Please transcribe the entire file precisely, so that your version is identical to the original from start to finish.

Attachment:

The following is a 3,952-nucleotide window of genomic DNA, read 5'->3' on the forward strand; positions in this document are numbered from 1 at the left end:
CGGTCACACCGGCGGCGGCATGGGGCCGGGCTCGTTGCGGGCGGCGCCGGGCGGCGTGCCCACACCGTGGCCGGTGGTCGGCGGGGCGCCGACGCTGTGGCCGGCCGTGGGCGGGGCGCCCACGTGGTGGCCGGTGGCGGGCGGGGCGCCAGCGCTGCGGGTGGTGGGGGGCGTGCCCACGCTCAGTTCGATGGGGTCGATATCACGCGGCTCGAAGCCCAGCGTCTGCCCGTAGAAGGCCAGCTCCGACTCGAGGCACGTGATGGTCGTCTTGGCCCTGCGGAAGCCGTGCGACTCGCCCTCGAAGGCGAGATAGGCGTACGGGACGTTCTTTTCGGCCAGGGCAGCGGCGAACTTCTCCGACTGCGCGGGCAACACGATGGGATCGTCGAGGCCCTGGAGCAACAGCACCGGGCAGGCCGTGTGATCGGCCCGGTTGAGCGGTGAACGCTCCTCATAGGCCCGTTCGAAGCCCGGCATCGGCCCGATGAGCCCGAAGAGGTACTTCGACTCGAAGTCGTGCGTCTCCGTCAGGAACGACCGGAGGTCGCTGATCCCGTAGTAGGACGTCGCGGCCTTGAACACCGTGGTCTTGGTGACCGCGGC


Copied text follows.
The following is a 3,952-nucleotide window of genomic DNA, read 5'->3' on the forward strand; positions in this document are numbered from 1 at the left end:
CGGTCACACCGGCGGCGGCATGGGGCCGGGCTCGTTGCGGGCGGCGCCGGGCGGCGTGCCCACACCGTGGCCGGTGGTCGGCGGGGCGCCGACGCTGTGGCCGGCCGTGGGCGGGGCGCCCACGTGGTGGCCGGTGGCGGGCGGGGCGCCAGCGCTGCGGGTGGTGGGGGGCGTGCCCACGCTCAGTTCGATGGGGTCGATATCACGCGGCTCGAAGCCCAGCGTCTGCCCGTAGAAGGCCAGCTCCGACTCGAGGCACGTGATGGTCGTCTTGGCCCTGCGGAAGCCGTGCGACTCGCCCTCGAAGGCGAGATAGGCGTACGGGACGTTCTTTTCGGCCAGGGCAGCGGCGAACTTCTCCGACTGCGCGGGCAACACGATGGGATCGTCGAGGCCCTGGAGCAACAGCACCGGGCAGGCCGTGTGATCGGCCCGGTTGAGCGGTGAACGCTCCTCATAGGCCCGTTCGAAGCCCGGCATCGGCCCGATGAGCCCGAAGAGGTACTTCGACTCGAAGTCGTGCGTCTCCGTCAGGAACGACCGGAGGTCGCTGATCCCGTAGTAGGACGTCGCGGCCTTGAACACCGTGGTCTTGGTGACCGCGGC